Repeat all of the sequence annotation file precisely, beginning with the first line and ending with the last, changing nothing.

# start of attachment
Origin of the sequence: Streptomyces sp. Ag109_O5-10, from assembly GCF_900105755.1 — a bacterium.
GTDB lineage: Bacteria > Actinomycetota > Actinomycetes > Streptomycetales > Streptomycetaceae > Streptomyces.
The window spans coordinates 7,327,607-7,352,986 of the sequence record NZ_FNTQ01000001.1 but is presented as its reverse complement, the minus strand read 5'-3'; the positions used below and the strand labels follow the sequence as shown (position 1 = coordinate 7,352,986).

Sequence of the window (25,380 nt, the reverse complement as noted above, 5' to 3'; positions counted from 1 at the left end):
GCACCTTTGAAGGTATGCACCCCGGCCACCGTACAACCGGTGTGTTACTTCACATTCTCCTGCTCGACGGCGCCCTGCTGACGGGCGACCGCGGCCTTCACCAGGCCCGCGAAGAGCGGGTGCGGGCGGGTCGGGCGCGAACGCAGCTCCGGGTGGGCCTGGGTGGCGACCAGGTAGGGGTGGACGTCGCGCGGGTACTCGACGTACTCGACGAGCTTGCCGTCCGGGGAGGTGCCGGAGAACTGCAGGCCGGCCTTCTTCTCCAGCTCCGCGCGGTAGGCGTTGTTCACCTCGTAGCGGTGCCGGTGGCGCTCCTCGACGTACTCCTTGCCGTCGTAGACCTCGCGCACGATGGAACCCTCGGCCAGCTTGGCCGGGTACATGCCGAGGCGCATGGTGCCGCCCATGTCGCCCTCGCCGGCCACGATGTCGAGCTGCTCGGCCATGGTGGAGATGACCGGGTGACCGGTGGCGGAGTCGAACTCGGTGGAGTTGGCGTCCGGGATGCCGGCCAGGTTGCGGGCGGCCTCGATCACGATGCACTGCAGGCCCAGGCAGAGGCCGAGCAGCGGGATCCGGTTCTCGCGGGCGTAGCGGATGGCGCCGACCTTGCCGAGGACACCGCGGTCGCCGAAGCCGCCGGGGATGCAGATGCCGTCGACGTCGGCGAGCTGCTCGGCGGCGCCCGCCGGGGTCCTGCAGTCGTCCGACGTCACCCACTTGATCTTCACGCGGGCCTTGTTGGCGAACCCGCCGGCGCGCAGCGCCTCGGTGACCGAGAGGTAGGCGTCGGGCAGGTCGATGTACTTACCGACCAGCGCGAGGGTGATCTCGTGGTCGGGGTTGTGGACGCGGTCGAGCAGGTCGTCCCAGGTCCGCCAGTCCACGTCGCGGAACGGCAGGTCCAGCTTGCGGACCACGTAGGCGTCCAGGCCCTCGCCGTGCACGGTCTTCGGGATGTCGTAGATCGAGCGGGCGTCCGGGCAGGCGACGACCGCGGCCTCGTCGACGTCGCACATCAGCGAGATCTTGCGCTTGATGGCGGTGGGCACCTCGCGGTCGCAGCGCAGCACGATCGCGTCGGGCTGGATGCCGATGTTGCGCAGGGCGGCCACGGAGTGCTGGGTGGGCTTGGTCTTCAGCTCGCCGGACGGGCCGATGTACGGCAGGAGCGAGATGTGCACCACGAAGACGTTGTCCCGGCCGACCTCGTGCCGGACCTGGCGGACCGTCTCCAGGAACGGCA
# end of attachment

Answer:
Origin of the sequence: Streptomyces sp. Ag109_O5-10, from assembly GCF_900105755.1 — a bacterium.
GTDB lineage: Bacteria > Actinomycetota > Actinomycetes > Streptomycetales > Streptomycetaceae > Streptomyces.
The window spans coordinates 7,327,607-7,352,986 of the sequence record NZ_FNTQ01000001.1 but is presented as its reverse complement, the minus strand read 5'-3'; the positions used below and the strand labels follow the sequence as shown (position 1 = coordinate 7,352,986).

Sequence of the window (25,380 nt, the reverse complement as noted above, 5' to 3'; positions counted from 1 at the left end):
GCACCTTTGAAGGTATGCACCCCGGCCACCGTACAACCGGTGTGTTACTTCACATTCTCCTGCTCGACGGCGCCCTGCTGACGGGCGACCGCGGCCTTCACCAGGCCCGCGAAGAGCGGGTGCGGGCGGGTCGGGCGCGAACGCAGCTCCGGGTGGGCCTGGGTGGCGACCAGGTAGGGGTGGACGTCGCGCGGGTACTCGACGTACTCGACGAGCTTGCCGTCCGGGGAGGTGCCGGAGAACTGCAGGCCGGCCTTCTTCTCCAGCTCCGCGCGGTAGGCGTTGTTCACCTCGTAGCGGTGCCGGTGGCGCTCCTCGACGTACTCCTTGCCGTCGTAGACCTCGCGCACGATGGAACCCTCGGCCAGCTTGGCCGGGTACATGCCGAGGCGCATGGTGCCGCCCATGTCGCCCTCGCCGGCCACGATGTCGAGCTGCTCGGCCATGGTGGAGATGACCGGGTGACCGGTGGCGGAGTCGAACTCGGTGGAGTTGGCGTCCGGGATGCCGGCCAGGTTGCGGGCGGCCTCGATCACGATGCACTGCAGGCCCAGGCAGAGGCCGAGCAGCGGGATCCGGTTCTCGCGGGCGTAGCGGATGGCGCCGACCTTGCCGAGGACACCGCGGTCGCCGAAGCCGCCGGGGATGCAGATGCCGTCGACGTCGGCGAGCTGCTCGGCGGCGCCCGCCGGGGTCCTGCAGTCGTCCGACGTCACCCACTTGATCTTCACGCGGGCCTTGTTGGCGAACCCGCCGGCGCGCAGCGCCTCGGTGACCGAGAGGTAGGCGTCGGGCAGGTCGATGTACTTACCGACCAGCGCGAGGGTGATCTCGTGGTCGGGGTTGTGGACGCGGTCGAGCAGGTCGTCCCAGGTCCGCCAGTCCACGTCGCGGAACGGCAGGTCCAGCTTGCGGACCACGTAGGCGTCCAGGCCCTCGCCGTGCACGGTCTTCGGGATGTCGTAGATCGAGCGGGCGTCCGGGCAGGCGACGACCGCGGCCTCGTCGACGTCGCACATCAGCGAGATCTTGCGCTTGATGGCGGTGGGCACCTCGCGGTCGCAGCGCAGCACGATCGCGTCGGGCTGGATGCCGATGTTGCGCAGGGCGGCCACGGAGTGCTGGGTGGGCTTGGTCTTCAGCTCGCCGGACGGGCCGATGTACGGCAGGAGCGAGATGTGCACCACGAAGACGTTGTCCCGGCCGACCTCGTGCCGGACCTGGCGGACCGTCTCCAGGAACGGCA